Feel Free: Anger
Monday Morning Commentary
To close out the series, Feel Free, Pastor Craig spoke about the emotion of Anger.
As with all emotions, anger is God-given. Therefore, we must learn how to handle this emotion properly.
Most people use anger without wisdom. This is evident when the results of anger are hurtful to others and to themselves. Paul instructs us to “be angry and sin not.” This means that there will be times that if we are not angry, we actually are sinning. But it is also sinful to be angry and use anger to hurt others. We can have healthy anger. And as followers of Jesus Christ, we are to follow His example of anger.
When Jesus got angry, he did so because He was defending something He loved. When you get angry, are you loving yourself or are you loving someone else? It’s important to be angry about the right things and in the right proportion. Jesus was angry at the money changers in the house of God because He was defending the people whom they were exploiting.
Paul instructs us to put on the new man. We’ve been made new. When we are angry, we should never forget that we’ve been forgiven much. Therefore, we are to offer forgiveness instead of seeking vengeance. In our anger, we are not to sin by allowing bitterness to fill our hearts toward another. Our anger should keep us in a place of humility so that we can extend grace as we have received it. “Do not be overcome by evil, not overcome evil with God” (Romans 12:21).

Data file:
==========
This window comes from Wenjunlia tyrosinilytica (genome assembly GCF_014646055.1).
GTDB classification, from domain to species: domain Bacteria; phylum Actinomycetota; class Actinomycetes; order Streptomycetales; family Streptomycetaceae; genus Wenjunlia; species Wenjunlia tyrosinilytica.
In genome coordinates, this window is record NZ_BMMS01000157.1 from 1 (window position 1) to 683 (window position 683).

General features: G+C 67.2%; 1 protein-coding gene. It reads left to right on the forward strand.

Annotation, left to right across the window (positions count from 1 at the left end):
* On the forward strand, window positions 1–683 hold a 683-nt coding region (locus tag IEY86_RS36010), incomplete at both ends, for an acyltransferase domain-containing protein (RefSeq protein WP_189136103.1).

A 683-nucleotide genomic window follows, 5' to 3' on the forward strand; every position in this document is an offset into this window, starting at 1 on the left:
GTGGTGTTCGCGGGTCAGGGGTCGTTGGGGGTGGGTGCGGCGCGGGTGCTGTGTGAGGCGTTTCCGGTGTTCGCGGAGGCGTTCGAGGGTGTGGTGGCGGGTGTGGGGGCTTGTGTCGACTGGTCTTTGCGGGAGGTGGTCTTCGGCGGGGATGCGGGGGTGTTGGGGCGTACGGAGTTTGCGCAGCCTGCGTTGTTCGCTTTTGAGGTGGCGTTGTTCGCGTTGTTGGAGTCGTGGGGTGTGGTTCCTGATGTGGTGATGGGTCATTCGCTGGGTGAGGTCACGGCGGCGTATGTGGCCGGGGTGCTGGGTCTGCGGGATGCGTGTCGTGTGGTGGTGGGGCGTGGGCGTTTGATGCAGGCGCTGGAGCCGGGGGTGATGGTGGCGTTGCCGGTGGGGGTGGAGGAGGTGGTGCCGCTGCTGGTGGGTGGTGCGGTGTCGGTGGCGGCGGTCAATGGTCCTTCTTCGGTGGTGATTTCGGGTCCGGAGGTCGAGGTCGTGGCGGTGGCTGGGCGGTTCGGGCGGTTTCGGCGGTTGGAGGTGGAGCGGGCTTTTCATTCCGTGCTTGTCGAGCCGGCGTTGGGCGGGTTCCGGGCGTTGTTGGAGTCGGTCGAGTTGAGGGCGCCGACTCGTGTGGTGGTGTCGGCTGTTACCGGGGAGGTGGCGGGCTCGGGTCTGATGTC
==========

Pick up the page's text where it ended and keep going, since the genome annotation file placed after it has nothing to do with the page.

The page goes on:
Our goal is to be like Jesus; therefore, our anger should be: redemptive, short-lived, and controlled. God’s anger toward our sin led to the plan of redemption. He offered Jesus Christ as a sacrifice to restore us to Himself. God didn’t stay angry. He chose to restore us. If your anger means more to you than the person with whom you are angry, you don’t understand the love of God.
“A fool gives vent to their rage, but the wise bring calm in the end” (Proverbs 29:11). Jesus was not foolish in His anger because when He was angry He remained in control. You must examine the reason for your anger and ensure that you are controlled in your expression of it. If not, you’ll do more harm than good.
Most often the best way to handle our anger is to entrust it to God and choose to love and forgive.
Written by Michelle Craig